A subjective frequency and iconicity database for 1000 ASL signs
Word frequency plays an important role in language processing (e.g. word recognition, word naming, lexical decision, phonological processing) and might also be an important determinant of language structure. There are many large volume corpora and normative data sets available that spoken language researchers can use to control features such as frequency, phonological properties, imageability and parts of speech in their experiments. However, few similar large-scale datasets are available for sign languages.
To fill this gap, we have teamed up with researchers at Tufts University, Naomi Caselli and Ariel Cohen-Goldberg, to collaborate on a collection of subjective frequency and iconicity ratings from a group of deaf ASL signers (25-30 raters) for a set of 1000 ASL signs, providing the largest sign language dataset of its kind to date. In addition, all signs have been coded for phonological features based on a modified version of the Prosodic Model (Brentari, 1998) from which neighborhood densities can be calculated. Our analyses of this database are nearly complete (e.g., examining correlations between frequency, iconicity, and phonological complexity), and the results will soon be submitted for publication in Behavioral Research Methods.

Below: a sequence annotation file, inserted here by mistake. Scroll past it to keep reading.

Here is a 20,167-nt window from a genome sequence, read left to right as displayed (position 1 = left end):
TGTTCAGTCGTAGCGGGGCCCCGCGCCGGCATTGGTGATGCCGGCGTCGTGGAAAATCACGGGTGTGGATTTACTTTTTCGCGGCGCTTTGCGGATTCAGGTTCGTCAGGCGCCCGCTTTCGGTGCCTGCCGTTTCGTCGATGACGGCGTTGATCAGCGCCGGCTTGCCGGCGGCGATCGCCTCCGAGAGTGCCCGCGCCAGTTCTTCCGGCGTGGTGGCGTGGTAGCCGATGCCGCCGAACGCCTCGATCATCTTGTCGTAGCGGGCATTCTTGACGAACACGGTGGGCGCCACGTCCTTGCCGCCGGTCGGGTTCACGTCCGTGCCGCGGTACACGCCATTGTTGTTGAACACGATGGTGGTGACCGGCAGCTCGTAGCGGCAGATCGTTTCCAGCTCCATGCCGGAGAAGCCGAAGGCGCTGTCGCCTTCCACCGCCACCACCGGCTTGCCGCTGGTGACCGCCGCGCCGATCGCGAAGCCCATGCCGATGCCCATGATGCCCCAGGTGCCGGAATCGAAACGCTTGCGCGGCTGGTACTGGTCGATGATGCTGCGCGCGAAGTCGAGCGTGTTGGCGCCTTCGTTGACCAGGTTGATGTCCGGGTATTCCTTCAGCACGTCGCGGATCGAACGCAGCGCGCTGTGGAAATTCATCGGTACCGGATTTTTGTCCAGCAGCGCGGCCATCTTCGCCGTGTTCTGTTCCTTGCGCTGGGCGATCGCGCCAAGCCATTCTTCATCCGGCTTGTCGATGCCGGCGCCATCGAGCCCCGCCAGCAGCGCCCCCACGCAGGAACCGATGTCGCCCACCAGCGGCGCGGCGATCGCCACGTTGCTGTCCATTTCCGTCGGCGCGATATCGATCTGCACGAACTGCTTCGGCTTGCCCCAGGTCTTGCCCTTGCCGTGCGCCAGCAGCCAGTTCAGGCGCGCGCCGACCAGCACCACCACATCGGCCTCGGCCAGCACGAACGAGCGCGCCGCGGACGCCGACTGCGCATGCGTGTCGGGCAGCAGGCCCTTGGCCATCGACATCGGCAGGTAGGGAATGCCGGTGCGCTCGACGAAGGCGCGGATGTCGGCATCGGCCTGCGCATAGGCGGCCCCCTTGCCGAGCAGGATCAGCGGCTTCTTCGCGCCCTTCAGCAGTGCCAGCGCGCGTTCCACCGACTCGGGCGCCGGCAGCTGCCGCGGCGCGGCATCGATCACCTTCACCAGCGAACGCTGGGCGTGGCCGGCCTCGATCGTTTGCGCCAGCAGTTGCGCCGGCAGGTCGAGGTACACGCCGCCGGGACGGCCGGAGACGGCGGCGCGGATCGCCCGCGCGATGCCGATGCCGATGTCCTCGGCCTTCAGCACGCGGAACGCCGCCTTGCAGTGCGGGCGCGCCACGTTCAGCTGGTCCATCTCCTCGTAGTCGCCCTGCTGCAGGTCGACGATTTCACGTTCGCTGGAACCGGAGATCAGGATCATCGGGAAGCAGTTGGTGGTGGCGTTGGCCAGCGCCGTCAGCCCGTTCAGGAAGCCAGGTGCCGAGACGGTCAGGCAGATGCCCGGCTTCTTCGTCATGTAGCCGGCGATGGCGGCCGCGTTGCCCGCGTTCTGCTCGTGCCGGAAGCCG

The database itself will be made publically available, including the videos. Publication of the full dataset online will provide a valuable tool for anyone conducting sign language research.